When today’s kids grow up, will they know how to Unplug and turn down the noise so that they can hear their own “Aha” ideas when they arrive? Health guru Archelle Georgiou thoughtfully pondered that question in her blog yesterday—along with her own need for down time.
Ironically, the ease and ubiquity of techno tools may be stifling our inner creativity. After all, do your most original Big Ideas come when you’re on-screen, in the shower, or enjoying a nap? Georgiou goes for showers and naps—and finds support from the likes of Deepak Chopra and an MIT professor.
No argument here. And that’s true whether searching for a profound thought or just some simple calm. But then, at this point in my life, screens often turn me off. And I honestly prefer rituals such as yoga, exercise, meditation (even better when it becomes a nap!), cooking, gardening, and hanging out with family.
Of course, “time with family” often leads to my having to compete for attention against various cool Apple offspring. And no, I’m rarely as fascinating. Who is? It’s certainly not the people or messages on the screen; they come and go like flakes of snow. Heck, kids even skip through song bits. Attention span: Mashed.
Meanwhile, conversations become increasingly fragmented. And quiet, creative rumination becomes an endangered endeavor.
That’s why, In My House, Unplugged time is programmed—rather like “quiet time” for toddlers. And there are guidelines about when and where tech toys are allowed—not at the table; not in the bathroom; not when someone is talking to you; not first thing in the morning or last thing before bed.
Sure, this Bad Cop often looks the other way, or issues a gentle warning when I might prefer locking all my housemates in a quiet, padded cell. Where they would be forced to talk. And think. And listen. And look at each other. And maybe invent a game, or discover a Big Idea that helps make the world a better place.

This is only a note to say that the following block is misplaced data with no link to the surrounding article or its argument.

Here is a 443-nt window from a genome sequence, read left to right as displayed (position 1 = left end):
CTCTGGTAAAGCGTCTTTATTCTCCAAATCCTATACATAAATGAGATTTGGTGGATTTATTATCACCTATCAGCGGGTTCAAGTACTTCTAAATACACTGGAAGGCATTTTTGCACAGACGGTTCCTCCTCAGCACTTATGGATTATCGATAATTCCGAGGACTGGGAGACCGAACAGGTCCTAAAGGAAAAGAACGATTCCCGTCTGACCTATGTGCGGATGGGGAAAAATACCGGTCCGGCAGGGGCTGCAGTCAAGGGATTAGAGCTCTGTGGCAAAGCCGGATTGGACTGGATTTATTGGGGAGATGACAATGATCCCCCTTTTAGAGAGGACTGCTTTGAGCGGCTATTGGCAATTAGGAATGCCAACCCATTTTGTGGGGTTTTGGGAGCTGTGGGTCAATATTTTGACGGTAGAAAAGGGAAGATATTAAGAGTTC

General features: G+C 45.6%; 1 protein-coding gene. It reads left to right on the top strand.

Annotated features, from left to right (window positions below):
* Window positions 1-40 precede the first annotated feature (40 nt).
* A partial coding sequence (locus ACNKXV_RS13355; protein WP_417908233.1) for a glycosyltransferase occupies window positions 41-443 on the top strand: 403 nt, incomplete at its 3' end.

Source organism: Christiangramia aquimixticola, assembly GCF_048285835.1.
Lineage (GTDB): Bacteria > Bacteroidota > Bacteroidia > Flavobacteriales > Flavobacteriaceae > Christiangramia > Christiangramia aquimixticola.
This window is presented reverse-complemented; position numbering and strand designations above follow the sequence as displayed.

Out of desperation for a conversation with my cell-phone-fixated tweenager last night, I asked about the evolution of screen-ertainment for his posse: Millsbury; Club Penguin; Webkins; iChat; Facebook; texting. That’s all within the past few years.
So what’s next? Likely NOT Unplugging. So when Georgiou mentions the 60,000 to 80,000 thoughts we all have daily, methinks they’ll be increasingly about whatever our screens bring us—rather than the possible inspiration within and around us.
As Sherry Turkle, an MIT professor who studies social networking puts it:
If you’re being deluged by constant communication, the pressure to answer immediately is quite high. So if you’re in the middle of a thought, forget it.”
Hey, the silence around me just brought forth this Big Idea: 5 times a day, say, when you’re feeling “the pressure to answer” that deluge, forget it!
If the Real World isn’t interesting enough and fails to engage you or offer meaning, consider Georgiou’s idea, “I think I’ll go take a shower.”